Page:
The Hockessin, Del., native, who earlier this year was awarded a 2008-09 Goldwater Scholarship and spent the summer conducting independent research on cancer metastasis, will, in addition to appearing in Glamour's September issue, also receive $3,000 and a three-day all-expenses-paid trip to New York City.
Samant said she was encouraged to enter the contest last spring by Daniel Carson, chairperson of UD's biological sciences department, and Ulhas Naik, professor of biological sciences and chemical engineering at UD. She knew she was up against some pretty long odds, she said, because the rules stipulated only that entrants be junior college women living in either the United States or Canada.
But inspired by her recent selection as a Goldwater Scholar, she took the gamble, wrote the required “lengthy” personal statement, assembled her transcript and letters of recommendation, and set her sights high. A few weeks later, a one-and-a-half-hour phone interview landed her in the finalist pool; and in late May, her high hopes paid off.
“I think I got the recognition in part because of my undergraduate research experience and because I was named a Goldwater Scholar,” Samant said. “But another thing that I spent a lot of time talking about in my interview was my involvement with UD's competitive dance team. Those were the two things I concentrated on--the research first, because that's what the issue profiles. But the dance team, as well, because that's the fun side of me.”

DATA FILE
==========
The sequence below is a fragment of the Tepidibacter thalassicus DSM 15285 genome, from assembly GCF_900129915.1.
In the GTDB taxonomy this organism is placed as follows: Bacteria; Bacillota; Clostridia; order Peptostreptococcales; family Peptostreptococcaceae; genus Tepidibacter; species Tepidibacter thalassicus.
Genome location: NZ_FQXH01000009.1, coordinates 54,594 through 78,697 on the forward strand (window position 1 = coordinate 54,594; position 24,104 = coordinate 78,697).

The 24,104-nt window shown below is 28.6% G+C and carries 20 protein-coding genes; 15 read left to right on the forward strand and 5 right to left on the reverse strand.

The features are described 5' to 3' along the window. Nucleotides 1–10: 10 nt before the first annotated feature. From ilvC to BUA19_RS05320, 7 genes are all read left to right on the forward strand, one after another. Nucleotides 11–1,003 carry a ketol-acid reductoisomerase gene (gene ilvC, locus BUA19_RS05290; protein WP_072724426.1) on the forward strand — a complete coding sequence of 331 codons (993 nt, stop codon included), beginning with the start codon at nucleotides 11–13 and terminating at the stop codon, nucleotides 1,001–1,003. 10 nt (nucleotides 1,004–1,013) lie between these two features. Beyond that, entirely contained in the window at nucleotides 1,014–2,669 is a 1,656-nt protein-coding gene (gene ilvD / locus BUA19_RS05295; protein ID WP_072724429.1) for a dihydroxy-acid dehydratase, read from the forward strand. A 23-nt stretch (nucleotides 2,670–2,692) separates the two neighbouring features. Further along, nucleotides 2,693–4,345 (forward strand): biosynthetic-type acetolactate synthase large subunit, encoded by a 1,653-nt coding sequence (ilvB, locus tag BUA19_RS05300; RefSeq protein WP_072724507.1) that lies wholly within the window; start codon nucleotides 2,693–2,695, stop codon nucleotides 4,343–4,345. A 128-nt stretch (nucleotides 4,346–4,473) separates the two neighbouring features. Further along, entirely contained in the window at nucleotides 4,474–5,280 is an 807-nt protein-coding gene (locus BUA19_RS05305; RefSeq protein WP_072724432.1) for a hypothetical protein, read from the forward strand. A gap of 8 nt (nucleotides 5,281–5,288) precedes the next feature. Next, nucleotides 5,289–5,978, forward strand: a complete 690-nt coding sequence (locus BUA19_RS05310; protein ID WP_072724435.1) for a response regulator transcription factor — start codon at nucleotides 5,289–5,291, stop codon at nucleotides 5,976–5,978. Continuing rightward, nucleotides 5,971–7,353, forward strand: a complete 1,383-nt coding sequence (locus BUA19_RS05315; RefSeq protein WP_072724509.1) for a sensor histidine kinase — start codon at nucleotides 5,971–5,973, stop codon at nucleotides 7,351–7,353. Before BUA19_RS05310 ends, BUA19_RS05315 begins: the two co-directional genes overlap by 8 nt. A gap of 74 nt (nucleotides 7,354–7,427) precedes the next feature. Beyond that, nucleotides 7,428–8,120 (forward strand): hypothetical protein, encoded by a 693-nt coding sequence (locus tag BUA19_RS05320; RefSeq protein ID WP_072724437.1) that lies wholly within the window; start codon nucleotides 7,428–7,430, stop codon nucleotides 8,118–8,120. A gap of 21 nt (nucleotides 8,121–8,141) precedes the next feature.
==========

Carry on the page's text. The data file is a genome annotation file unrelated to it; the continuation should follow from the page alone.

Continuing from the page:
It's also the leadership and entrepreneurial side of Samant, as the team, Delaware Kamaal, was founded by her and two friends during her freshman year, and now competes nationally.“We do classical Indian and hip hop, fusing Western and Eastern styles,” said Samant, “and now that we've grown quite big, we compete both on and off campus, and placed first in two national competitions last spring.”
Naik, who is Samant's adviser, said that he urged her to enter the contest because of her dedication to her own research and also because of her single-minded enthusiasm for any task put before her. Having worked with Samant for the past three summers in his lab, Naik added that Samant's scholarship and professionalism have held up over time.
“One of the special qualities of Ritika is that she is not only a very high achiever, but also a very outgoing, community-directed individual,” Naik said. “With all her accomplishments and acumen, she was chosen for the Glamour award without reservation by the entire biological sciences department.”
Samant, who is applying to an MD/PhD program, said that she ultimately plans to work at a teaching institution, where she can continue researching cancer metastasis; but she added that running a medical practice in which she could interact with patients also is a goal.
“I spent a lot of time volunteering in hospitals last year, and during Winter Session I went to India, where I worked at the Apollo Hospital in New Delhi,” she said.
Her visits to the public wards there strengthened her resolve to practice medicine and the conditions of poverty she saw in India both last winter and on a previous trip she took in high school, heightened her desire to better the world, she added.“Being a physician is a very respectable role,” Samant said, “but I also believe you can help even more people through research than through just good medical care, because with research, even if you don't find a cure, you build a foundation for future scientists and your work affects people beyond just your immediate community. I try not to be too idealistic, but it really motivates me that what I do might influence many people over time.”
Click here to read Samant's Glamour magazine profile online.
Article by Becca Hutchinson
Photo by Kevin Quinlan